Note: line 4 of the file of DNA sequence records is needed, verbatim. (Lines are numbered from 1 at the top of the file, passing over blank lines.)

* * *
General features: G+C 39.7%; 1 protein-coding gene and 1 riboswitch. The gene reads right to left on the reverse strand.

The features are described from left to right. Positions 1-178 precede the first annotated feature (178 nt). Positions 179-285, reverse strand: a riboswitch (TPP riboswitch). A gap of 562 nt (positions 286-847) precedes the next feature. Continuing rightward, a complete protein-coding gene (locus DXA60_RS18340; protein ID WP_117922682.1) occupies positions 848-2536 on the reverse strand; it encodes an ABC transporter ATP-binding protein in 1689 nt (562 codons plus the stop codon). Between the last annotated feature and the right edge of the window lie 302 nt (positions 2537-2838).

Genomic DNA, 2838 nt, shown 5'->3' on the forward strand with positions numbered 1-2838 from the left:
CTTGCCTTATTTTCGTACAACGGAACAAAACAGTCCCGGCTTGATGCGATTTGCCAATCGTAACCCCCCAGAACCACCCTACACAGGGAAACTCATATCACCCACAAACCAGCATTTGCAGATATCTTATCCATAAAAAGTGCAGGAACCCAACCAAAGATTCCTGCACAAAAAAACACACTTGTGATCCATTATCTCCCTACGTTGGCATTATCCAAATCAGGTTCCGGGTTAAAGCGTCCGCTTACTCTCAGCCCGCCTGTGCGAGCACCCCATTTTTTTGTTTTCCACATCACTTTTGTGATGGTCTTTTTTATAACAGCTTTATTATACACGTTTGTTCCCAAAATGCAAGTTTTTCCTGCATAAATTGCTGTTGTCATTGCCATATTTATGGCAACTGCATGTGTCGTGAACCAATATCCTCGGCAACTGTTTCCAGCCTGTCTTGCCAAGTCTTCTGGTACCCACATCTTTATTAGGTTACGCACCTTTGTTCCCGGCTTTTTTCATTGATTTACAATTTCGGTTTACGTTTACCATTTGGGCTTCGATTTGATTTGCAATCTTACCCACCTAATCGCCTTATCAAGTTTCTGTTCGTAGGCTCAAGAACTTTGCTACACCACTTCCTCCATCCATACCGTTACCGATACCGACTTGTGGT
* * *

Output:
CTTGCCTTATTTTCGTACAACGGAACAAAACAGTCCCGGCTTGATGCGATTTGCCAATCGTAACCCCCCAGAACCACCCTACACAGGGAAACTCATATCACCCACAAACCAGCATTTGCAGATATCTTATCCATAAAAAGTGCAGGAACCCAACCAAAGATTCCTGCACAAAAAAACACACTTGTGATCCATTATCTCCCTACGTTGGCATTATCCAAATCAGGTTCCGGGTTAAAGCGTCCGCTTACTCTCAGCCCGCCTGTGCGAGCACCCCATTTTTTTGTTTTCCACATCACTTTTGTGATGGTCTTTTTTATAACAGCTTTATTATACACGTTTGTTCCCAAAATGCAAGTTTTTCCTGCATAAATTGCTGTTGTCATTGCCATATTTATGGCAACTGCATGTGTCGTGAACCAATATCCTCGGCAACTGTTTCCAGCCTGTCTTGCCAAGTCTTCTGGTACCCACATCTTTATTAGGTTACGCACCTTTGTTCCCGGCTTTTTTCATTGATTTACAATTTCGGTTTACGTTTACCATTTGGGCTTCGATTTGATTTGCAATCTTACCCACCTAATCGCCTTATCAAGTTTCTGTTCGTAGGCTCAAGAACTTTGCTACACCACTTCCTCCATCCATACCGTTACCGATACCGACTTGTGGT